26 September 2013

Certificate ceremoney for UNICEF Youth Mediactivist Volunteers for WASH

"Volunteerism is the noble commitment to humanity," commented one of the Youth Mediactivists when asked why he volunteered to pack 6000 Water, Sanitation and Hygiene (WASH) packets for UNICEF's WASH program.

UNICEF Youth Mediactivists for WASH with Isabelle Austin, Deputy Representative of UNICEF Pacific
© UNICEF Pacific/2013/Choi

24 September 2013

"Welcome to the Heroic Delegation of Tuvalu"

On the 20th of September, the delegation from Tuvalu submitted to a formal review of their initial report on how Tuvalu was implementing the provisions of the Conventions of the Rights of the Child (CRC). The review was conducted by the Committee on the Rights of the Child in Geneva, Switzerland via videolink from UNICEF Pacific's head office in Suva, Fiji.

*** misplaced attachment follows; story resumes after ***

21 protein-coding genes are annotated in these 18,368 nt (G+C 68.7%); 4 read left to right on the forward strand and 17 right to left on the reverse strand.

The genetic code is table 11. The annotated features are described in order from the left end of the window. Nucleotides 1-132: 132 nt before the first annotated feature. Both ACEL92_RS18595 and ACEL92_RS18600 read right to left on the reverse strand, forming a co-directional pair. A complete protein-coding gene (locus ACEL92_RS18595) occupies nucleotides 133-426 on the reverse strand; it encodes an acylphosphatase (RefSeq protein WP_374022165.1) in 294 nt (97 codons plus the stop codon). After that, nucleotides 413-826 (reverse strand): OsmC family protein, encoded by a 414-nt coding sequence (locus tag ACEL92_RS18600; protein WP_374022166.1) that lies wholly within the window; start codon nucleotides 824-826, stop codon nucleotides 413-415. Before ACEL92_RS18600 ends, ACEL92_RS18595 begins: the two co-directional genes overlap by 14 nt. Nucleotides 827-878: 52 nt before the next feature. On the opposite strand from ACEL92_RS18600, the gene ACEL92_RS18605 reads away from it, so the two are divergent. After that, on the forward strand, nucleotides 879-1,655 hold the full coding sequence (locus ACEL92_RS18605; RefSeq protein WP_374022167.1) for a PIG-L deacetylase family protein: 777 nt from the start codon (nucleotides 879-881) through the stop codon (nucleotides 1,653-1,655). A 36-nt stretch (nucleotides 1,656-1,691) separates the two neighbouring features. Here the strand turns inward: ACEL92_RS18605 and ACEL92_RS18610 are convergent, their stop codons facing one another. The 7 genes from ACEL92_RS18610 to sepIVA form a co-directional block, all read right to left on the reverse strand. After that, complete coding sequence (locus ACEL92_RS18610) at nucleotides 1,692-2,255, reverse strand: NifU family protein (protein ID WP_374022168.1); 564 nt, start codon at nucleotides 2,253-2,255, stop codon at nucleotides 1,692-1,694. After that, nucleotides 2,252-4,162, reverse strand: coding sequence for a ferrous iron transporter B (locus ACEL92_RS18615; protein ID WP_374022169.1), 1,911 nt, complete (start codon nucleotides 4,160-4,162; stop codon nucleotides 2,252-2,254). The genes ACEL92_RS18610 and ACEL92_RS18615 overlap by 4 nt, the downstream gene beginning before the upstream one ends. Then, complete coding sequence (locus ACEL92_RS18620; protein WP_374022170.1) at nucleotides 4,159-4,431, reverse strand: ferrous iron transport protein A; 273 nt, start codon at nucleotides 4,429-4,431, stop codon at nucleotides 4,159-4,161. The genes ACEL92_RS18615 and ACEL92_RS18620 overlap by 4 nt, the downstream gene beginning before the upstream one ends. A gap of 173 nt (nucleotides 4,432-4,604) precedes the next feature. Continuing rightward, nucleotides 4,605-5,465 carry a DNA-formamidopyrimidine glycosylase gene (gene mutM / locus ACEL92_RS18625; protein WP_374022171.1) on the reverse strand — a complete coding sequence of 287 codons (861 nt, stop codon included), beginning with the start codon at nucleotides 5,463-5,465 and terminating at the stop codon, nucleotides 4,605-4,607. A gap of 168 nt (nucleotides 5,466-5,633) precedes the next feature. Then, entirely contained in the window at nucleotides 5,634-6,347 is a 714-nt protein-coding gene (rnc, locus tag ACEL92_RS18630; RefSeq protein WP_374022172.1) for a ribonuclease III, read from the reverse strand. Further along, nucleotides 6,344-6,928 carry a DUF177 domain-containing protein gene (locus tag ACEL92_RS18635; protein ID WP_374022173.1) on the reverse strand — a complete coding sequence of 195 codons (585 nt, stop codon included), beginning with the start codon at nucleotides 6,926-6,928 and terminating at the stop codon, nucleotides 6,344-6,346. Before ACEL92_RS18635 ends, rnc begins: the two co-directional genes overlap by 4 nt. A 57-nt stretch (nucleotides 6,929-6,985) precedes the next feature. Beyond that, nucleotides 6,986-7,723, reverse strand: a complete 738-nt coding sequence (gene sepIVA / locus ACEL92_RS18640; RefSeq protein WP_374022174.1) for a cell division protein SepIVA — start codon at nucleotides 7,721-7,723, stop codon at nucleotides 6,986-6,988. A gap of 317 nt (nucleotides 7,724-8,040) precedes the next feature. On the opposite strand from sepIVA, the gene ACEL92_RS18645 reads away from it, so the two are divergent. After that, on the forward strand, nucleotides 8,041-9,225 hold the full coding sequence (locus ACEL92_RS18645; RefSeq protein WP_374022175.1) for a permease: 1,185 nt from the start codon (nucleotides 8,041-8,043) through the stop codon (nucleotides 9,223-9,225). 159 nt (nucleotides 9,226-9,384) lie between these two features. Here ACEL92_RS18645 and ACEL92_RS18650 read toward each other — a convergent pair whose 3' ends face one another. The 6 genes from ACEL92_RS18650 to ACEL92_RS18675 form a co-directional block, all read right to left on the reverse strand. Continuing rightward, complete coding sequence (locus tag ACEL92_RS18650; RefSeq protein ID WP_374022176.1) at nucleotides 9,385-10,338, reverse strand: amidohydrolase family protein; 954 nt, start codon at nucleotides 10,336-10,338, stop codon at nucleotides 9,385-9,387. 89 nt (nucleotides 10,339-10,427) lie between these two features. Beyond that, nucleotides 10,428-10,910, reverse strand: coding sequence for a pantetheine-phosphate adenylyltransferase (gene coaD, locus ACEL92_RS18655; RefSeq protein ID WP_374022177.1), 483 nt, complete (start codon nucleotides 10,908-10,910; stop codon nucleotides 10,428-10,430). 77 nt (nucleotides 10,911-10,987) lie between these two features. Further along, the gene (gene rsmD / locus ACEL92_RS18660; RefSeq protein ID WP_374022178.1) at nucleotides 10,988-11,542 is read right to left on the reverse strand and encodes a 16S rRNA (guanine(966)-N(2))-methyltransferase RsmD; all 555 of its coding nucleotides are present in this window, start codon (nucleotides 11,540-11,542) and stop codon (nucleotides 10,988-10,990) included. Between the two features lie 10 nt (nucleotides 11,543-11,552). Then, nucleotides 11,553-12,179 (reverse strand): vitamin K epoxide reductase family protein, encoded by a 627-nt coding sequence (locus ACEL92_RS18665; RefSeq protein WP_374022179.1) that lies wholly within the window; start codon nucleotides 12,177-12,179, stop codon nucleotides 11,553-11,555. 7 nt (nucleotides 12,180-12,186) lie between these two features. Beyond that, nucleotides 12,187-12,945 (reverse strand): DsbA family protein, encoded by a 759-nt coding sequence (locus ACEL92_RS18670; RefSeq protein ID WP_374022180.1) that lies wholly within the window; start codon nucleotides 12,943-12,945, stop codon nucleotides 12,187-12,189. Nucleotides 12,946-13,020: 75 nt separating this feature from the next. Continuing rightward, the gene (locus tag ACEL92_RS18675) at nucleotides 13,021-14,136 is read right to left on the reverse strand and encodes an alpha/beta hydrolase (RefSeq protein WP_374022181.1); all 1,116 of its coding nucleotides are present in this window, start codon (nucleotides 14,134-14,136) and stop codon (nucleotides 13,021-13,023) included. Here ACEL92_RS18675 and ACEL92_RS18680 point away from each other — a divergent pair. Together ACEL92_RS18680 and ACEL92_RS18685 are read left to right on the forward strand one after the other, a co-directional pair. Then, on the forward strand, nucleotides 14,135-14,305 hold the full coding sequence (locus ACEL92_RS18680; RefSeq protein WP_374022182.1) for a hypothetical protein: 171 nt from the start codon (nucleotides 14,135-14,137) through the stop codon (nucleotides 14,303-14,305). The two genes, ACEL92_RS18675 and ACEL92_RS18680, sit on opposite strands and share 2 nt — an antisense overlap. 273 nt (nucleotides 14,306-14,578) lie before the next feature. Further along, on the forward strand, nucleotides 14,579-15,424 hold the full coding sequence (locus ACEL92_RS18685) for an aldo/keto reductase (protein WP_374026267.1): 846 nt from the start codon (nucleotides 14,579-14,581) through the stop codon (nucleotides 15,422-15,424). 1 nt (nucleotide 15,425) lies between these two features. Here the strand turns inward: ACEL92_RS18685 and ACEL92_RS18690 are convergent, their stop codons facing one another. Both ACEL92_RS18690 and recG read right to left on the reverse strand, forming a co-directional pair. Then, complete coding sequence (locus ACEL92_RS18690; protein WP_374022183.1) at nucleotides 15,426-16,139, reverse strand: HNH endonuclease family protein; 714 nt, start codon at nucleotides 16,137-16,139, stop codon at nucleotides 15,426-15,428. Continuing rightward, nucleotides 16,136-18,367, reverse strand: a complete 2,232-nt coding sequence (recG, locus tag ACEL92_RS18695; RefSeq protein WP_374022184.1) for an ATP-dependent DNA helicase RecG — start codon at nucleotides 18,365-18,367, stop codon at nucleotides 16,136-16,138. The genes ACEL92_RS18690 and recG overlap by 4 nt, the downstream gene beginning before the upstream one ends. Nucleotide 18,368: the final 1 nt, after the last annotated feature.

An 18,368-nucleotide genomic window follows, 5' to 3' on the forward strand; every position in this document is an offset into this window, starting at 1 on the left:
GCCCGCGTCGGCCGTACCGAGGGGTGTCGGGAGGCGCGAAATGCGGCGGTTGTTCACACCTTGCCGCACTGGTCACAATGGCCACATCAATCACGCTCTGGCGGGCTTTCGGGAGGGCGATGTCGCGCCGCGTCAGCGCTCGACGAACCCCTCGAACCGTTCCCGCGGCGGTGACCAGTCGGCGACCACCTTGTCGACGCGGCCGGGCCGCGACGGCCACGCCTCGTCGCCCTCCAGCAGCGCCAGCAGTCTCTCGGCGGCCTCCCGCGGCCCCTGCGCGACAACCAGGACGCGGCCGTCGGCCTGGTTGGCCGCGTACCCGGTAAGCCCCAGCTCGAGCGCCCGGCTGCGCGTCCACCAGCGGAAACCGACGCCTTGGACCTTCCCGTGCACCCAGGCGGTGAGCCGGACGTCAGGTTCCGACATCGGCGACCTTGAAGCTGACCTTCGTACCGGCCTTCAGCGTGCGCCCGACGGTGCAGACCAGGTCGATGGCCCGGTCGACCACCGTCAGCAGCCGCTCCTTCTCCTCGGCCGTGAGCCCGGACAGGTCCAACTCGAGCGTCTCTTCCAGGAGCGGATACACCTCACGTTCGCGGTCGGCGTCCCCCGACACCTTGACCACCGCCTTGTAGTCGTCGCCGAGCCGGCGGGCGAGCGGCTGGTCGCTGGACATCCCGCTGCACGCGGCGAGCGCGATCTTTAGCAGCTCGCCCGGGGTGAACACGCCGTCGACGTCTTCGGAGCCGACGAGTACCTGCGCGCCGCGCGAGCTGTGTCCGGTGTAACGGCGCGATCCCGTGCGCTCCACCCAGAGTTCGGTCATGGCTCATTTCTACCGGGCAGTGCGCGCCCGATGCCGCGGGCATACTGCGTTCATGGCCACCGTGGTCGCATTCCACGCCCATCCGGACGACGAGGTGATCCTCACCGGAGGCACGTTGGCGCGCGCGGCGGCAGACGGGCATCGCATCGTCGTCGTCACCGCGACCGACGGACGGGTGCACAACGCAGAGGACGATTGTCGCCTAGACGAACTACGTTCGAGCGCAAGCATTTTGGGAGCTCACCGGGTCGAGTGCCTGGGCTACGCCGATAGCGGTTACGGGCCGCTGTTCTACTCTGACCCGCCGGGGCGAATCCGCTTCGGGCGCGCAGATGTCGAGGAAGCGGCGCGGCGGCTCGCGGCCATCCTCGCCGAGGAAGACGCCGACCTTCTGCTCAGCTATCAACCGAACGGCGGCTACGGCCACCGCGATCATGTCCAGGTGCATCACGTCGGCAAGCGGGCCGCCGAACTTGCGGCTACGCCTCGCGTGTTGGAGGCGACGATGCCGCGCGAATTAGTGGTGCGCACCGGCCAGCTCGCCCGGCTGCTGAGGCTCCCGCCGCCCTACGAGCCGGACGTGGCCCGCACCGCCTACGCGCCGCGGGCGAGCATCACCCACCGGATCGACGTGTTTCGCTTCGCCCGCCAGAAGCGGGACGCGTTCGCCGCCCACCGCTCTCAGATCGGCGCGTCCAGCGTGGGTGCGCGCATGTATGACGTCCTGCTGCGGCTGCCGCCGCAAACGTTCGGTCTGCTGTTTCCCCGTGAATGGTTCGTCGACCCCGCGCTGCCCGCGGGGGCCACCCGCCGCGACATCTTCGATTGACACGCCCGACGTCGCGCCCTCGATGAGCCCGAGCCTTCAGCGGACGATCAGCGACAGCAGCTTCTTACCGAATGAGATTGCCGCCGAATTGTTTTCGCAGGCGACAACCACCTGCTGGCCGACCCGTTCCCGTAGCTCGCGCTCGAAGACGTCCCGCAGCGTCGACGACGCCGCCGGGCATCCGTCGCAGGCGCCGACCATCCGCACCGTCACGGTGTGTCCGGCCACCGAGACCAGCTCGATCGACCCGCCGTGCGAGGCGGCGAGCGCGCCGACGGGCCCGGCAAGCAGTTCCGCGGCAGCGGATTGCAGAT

Tuvalu's first CRC review via Videolink from UNICEF Pacific's head office in Suva, Fiji
© UNICEF Pacific/2013/Choi

22 September 2013

Cyber Bullying: Behind the Screens

Cyber bullying is a new form of an old problem. Today, as many young people have access to mobile phones and the internet, bullying no longer happens face to face - it happens online, behind the screens, but with real life consequences. 

Read about the shocking realities of cyber bullying, happening right now in Fiji, brought to you by Talei, 14, a UNICEF Youth Mediactivist writing for September's issue of Mailife Magazine.

click on the image to view full article

12 September 2013

Luxury latrines, VIP latrines and an active volcano

By Karen Allen, UNICEF Pacific Representative